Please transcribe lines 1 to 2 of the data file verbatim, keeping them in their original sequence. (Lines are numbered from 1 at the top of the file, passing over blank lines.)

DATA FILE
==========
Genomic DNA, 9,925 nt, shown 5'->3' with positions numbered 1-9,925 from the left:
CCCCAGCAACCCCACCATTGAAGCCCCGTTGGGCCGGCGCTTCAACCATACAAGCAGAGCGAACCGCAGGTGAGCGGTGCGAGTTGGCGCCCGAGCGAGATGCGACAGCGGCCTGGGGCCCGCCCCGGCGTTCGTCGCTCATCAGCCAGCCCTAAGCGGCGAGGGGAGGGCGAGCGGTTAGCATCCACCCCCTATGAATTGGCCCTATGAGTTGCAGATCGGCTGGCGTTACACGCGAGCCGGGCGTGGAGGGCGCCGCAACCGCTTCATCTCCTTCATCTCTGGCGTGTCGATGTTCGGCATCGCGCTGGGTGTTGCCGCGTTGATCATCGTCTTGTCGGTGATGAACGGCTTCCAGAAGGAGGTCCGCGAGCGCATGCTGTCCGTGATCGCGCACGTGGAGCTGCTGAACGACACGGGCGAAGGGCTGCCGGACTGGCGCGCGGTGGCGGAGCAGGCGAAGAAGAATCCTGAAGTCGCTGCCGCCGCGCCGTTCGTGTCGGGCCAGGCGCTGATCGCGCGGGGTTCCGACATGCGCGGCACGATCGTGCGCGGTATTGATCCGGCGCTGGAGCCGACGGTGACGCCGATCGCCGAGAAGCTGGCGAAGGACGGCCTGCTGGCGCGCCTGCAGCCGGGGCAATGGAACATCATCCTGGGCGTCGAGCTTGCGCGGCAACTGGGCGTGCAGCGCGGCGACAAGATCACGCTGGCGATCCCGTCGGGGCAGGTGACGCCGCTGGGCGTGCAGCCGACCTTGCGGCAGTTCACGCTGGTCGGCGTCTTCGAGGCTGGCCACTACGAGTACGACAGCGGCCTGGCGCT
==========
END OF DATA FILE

Genomic DNA, 9,925 nt, shown 5'->3' with positions numbered 1-9,925 from the left:
CCCCAGCAACCCCACCATTGAAGCCCCGTTGGGCCGGCGCTTCAACCATACAAGCAGAGCGAACCGCAGGTGAGCGGTGCGAGTTGGCGCCCGAGCGAGATGCGACAGCGGCCTGGGGCCCGCCCCGGCGTTCGTCGCTCATCAGCCAGCCCTAAGCGGCGAGGGGAGGGCGAGCGGTTAGCATCCACCCCCTATGAATTGGCCCTATGAGTTGCAGATCGGCTGGCGTTACACGCGAGCCGGGCGTGGAGGGCGCCGCAACCGCTTCATCTCCTTCATCTCTGGCGTGTCGATGTTCGGCATCGCGCTGGGTGTTGCCGCGTTGATCATCGTCTTGTCGGTGATGAACGGCTTCCAGAAGGAGGTCCGCGAGCGCATGCTGTCCGTGATCGCGCACGTGGAGCTGCTGAACGACACGGGCGAAGGGCTGCCGGACTGGCGCGCGGTGGCGGAGCAGGCGAAGAAGAATCCTGAAGTCGCTGCCGCCGCGCCGTTCGTGTCGGGCCAGGCGCTGATCGCGCGGGGTTCCGACATGCGCGGCACGATCGTGCGCGGTATTGATCCGGCGCTGGAGCCGACGGTGACGCCGATCGCCGAGAAGCTGGCGAAGGACGGCCTGCTGGCGCGCCTGCAGCCGGGGCAATGGAACATCATCCTGGGCGTCGAGCTTGCGCGGCAACTGGGCGTGCAGCGCGGCGACAAGATCACGCTGGCGATCCCGTCGGGGCAGGTGACGCCGCTGGGCGTGCAGCCGACCTTGCGGCAGTTCACGCTGGTCGGCGTCTTCGAGGCTGGCCACTACGAGTACGACAGCGGCCTGGCGCT